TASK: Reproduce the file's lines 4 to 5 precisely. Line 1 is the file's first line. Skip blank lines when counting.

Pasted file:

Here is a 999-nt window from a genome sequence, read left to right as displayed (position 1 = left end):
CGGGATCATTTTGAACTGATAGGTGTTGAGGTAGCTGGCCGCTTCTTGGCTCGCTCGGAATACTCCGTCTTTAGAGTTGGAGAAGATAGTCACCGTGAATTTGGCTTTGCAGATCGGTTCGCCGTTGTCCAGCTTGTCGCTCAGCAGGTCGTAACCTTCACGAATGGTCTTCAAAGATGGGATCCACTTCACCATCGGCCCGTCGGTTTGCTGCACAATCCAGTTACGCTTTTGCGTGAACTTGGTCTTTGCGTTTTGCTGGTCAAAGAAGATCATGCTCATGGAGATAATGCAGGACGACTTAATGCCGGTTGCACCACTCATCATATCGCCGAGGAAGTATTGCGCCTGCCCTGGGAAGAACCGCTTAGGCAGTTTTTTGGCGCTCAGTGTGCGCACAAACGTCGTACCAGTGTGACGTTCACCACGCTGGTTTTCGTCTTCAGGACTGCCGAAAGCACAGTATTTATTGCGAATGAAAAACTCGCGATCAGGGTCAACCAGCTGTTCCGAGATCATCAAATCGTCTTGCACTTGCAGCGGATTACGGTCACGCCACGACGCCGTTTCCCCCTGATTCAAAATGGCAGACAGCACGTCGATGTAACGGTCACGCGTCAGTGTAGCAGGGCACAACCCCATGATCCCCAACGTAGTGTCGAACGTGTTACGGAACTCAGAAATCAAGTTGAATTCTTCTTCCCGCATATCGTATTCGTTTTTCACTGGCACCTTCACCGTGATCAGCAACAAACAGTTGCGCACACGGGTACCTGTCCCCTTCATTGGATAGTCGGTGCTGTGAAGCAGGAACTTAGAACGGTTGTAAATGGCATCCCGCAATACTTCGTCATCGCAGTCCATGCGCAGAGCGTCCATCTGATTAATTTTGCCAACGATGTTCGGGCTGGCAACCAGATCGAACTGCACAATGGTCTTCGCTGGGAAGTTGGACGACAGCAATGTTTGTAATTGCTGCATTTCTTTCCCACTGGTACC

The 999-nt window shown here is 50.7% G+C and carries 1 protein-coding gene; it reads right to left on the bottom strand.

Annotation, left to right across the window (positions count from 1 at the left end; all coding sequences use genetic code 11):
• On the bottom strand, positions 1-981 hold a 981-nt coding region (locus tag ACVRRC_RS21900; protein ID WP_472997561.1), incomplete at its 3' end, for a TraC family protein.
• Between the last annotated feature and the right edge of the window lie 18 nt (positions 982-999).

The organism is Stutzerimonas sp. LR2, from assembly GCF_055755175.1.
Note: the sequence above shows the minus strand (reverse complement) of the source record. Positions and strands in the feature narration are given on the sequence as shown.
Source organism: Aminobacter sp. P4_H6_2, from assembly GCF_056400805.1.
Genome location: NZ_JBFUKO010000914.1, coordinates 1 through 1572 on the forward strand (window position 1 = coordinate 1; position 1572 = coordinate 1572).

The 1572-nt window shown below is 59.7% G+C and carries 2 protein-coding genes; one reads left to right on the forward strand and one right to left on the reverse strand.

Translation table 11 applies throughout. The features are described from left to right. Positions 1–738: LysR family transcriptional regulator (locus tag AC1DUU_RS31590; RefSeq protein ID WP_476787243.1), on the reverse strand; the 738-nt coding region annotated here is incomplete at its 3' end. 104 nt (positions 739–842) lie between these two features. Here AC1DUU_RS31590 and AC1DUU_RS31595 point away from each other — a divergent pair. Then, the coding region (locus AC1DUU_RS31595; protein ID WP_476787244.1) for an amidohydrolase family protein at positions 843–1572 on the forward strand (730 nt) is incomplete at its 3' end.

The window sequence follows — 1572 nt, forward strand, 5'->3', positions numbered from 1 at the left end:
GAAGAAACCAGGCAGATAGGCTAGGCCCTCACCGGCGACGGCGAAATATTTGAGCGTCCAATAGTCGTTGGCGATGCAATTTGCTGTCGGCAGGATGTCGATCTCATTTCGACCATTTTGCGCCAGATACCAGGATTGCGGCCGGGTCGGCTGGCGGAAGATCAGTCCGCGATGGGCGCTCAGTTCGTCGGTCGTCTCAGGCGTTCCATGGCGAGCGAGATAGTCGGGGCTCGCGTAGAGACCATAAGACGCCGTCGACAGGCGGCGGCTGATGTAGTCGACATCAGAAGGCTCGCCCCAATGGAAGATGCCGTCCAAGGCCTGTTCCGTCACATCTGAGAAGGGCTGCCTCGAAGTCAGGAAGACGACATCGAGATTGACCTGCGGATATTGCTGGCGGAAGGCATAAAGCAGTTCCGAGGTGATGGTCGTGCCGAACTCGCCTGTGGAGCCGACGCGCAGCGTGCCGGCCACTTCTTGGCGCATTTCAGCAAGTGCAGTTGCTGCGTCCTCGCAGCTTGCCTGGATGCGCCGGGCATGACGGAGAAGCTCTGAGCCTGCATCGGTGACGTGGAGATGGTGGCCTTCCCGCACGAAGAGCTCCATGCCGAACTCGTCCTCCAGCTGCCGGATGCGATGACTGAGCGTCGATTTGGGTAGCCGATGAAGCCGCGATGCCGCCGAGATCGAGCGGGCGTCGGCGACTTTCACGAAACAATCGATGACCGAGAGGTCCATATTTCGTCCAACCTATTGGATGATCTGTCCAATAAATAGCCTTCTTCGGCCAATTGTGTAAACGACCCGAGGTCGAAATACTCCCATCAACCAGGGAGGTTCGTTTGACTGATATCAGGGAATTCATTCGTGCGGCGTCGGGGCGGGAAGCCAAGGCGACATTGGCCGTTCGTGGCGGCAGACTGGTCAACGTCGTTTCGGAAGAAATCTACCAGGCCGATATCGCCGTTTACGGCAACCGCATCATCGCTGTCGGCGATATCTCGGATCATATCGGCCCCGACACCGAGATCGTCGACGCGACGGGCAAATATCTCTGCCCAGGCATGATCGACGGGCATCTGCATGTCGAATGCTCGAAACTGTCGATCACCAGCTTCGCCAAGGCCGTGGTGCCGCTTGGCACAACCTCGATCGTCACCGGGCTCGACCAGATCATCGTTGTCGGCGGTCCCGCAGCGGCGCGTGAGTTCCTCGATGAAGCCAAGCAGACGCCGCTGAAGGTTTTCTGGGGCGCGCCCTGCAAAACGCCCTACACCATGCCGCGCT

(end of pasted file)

Annotation, left to right across the window (positions count from 1 at the left end; all coding sequences use genetic code 11):
• On the bottom strand, positions 1-981 hold a 981-nt coding region (locus tag ACVRRC_RS21900; protein ID WP_472997561.1), incomplete at its 3' end, for a TraC family protein.